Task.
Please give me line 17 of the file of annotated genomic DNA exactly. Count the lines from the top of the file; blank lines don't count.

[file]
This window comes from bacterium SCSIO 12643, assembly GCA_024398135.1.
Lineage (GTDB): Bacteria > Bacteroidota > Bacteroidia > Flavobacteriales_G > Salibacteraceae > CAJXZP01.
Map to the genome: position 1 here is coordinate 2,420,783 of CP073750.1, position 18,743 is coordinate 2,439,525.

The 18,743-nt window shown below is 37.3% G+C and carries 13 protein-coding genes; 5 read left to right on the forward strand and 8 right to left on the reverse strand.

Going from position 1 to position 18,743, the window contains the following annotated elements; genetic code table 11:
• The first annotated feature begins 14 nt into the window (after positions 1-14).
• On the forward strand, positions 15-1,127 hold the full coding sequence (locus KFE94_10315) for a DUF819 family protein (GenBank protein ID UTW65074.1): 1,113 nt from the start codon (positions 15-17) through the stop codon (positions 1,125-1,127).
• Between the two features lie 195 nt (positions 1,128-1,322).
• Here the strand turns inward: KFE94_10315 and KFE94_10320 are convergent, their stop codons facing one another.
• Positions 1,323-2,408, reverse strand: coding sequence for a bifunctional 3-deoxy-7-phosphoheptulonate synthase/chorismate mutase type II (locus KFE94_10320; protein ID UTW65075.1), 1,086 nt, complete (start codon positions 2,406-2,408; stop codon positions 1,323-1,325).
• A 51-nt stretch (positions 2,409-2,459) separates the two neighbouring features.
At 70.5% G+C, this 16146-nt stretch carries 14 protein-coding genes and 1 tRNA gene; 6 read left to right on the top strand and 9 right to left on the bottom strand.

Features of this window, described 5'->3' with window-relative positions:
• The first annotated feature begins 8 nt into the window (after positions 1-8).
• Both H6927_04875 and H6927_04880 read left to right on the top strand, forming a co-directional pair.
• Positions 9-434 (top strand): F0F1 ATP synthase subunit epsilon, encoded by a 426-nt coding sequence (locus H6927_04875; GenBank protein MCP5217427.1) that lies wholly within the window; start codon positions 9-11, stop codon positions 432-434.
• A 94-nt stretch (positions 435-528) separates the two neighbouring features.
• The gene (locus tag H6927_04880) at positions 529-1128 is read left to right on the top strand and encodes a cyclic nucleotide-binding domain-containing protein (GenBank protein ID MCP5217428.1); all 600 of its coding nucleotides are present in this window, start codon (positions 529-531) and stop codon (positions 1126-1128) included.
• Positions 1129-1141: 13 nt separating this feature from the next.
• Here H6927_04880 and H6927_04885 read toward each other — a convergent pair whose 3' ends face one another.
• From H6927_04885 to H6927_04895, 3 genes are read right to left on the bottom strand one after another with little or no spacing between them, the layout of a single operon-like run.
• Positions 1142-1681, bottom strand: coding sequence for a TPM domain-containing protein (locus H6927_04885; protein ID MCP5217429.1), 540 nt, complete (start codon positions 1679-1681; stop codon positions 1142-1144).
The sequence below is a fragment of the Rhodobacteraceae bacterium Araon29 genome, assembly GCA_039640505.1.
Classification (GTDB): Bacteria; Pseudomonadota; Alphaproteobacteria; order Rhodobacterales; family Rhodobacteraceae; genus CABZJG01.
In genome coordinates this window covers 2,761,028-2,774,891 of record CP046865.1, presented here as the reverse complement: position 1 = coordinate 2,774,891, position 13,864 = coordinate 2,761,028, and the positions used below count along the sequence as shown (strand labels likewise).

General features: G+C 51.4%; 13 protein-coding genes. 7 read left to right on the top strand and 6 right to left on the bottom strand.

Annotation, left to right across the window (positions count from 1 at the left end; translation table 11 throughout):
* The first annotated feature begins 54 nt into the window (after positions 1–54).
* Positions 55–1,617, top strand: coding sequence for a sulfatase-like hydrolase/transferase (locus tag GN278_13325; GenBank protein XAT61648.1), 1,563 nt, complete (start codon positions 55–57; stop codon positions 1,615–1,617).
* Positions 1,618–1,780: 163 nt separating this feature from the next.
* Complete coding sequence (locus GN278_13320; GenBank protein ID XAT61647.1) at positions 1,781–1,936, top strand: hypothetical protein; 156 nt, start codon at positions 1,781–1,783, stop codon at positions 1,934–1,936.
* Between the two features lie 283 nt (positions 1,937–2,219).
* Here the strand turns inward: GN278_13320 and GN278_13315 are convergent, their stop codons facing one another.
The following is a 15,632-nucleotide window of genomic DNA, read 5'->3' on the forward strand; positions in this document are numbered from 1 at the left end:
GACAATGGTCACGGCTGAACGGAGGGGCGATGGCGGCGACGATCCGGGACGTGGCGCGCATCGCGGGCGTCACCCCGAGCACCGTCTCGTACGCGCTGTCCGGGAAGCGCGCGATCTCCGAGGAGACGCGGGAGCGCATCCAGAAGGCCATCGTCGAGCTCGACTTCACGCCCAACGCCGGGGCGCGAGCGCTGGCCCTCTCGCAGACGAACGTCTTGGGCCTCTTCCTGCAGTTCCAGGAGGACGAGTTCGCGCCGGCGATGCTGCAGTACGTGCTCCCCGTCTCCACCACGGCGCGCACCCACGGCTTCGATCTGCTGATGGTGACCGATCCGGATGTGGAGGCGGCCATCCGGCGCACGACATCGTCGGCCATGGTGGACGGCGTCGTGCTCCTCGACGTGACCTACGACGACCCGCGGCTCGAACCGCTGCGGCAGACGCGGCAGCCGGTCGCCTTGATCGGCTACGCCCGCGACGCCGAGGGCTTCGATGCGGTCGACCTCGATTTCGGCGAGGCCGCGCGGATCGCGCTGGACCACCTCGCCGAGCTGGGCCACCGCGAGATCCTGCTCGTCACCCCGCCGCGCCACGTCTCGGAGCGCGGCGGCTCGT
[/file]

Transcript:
• A 94-nt stretch (positions 435-528) separates the two neighbouring features.